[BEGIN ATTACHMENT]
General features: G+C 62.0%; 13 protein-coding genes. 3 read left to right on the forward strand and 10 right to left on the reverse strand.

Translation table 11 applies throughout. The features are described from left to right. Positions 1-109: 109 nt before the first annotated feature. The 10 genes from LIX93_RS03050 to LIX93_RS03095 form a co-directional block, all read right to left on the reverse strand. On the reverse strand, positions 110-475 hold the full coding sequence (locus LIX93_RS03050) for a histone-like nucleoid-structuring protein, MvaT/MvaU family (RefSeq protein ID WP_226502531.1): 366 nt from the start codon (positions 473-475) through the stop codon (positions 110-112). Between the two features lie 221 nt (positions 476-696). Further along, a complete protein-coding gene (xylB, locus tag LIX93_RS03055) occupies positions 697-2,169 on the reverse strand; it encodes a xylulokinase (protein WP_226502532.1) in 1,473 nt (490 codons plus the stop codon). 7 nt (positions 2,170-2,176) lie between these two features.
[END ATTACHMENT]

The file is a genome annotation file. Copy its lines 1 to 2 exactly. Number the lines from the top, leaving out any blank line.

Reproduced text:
General features: G+C 62.0%; 13 protein-coding genes. 3 read left to right on the forward strand and 10 right to left on the reverse strand.

Translation table 11 applies throughout. The features are described from left to right. Positions 1-109: 109 nt before the first annotated feature. The 10 genes from LIX93_RS03050 to LIX93_RS03095 form a co-directional block, all read right to left on the reverse strand. On the reverse strand, positions 110-475 hold the full coding sequence (locus LIX93_RS03050) for a histone-like nucleoid-structuring protein, MvaT/MvaU family (RefSeq protein ID WP_226502531.1): 366 nt from the start codon (positions 473-475) through the stop codon (positions 110-112). Between the two features lie 221 nt (positions 476-696). Further along, a complete protein-coding gene (xylB, locus tag LIX93_RS03055) occupies positions 697-2,169 on the reverse strand; it encodes a xylulokinase (protein WP_226502532.1) in 1,473 nt (490 codons plus the stop codon). 7 nt (positions 2,170-2,176) lie between these two features.